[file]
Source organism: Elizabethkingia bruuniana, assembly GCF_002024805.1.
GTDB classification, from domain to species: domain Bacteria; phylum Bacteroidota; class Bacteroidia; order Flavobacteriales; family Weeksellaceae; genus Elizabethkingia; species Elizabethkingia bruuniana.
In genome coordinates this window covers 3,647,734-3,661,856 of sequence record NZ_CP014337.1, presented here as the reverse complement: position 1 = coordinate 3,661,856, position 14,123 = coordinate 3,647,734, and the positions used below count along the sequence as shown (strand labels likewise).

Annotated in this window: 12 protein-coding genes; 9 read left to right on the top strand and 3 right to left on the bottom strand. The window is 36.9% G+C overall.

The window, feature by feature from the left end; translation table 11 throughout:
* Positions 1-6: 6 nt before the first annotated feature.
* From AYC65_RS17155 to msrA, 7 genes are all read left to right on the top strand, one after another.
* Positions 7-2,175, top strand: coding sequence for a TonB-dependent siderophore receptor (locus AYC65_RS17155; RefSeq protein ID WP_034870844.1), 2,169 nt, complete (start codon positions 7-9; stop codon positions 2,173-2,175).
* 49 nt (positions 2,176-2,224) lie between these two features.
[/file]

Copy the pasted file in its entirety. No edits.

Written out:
Source organism: Elizabethkingia bruuniana, assembly GCF_002024805.1.
GTDB classification, from domain to species: domain Bacteria; phylum Bacteroidota; class Bacteroidia; order Flavobacteriales; family Weeksellaceae; genus Elizabethkingia; species Elizabethkingia bruuniana.
In genome coordinates this window covers 3,647,734-3,661,856 of sequence record NZ_CP014337.1, presented here as the reverse complement: position 1 = coordinate 3,661,856, position 14,123 = coordinate 3,647,734, and the positions used below count along the sequence as shown (strand labels likewise).

Annotated in this window: 12 protein-coding genes; 9 read left to right on the top strand and 3 right to left on the bottom strand. The window is 36.9% G+C overall.

The window, feature by feature from the left end; translation table 11 throughout:
* Positions 1-6: 6 nt before the first annotated feature.
* From AYC65_RS17155 to msrA, 7 genes are all read left to right on the top strand, one after another.
* Positions 7-2,175, top strand: coding sequence for a TonB-dependent siderophore receptor (locus AYC65_RS17155; RefSeq protein ID WP_034870844.1), 2,169 nt, complete (start codon positions 7-9; stop codon positions 2,173-2,175).
* 49 nt (positions 2,176-2,224) lie between these two features.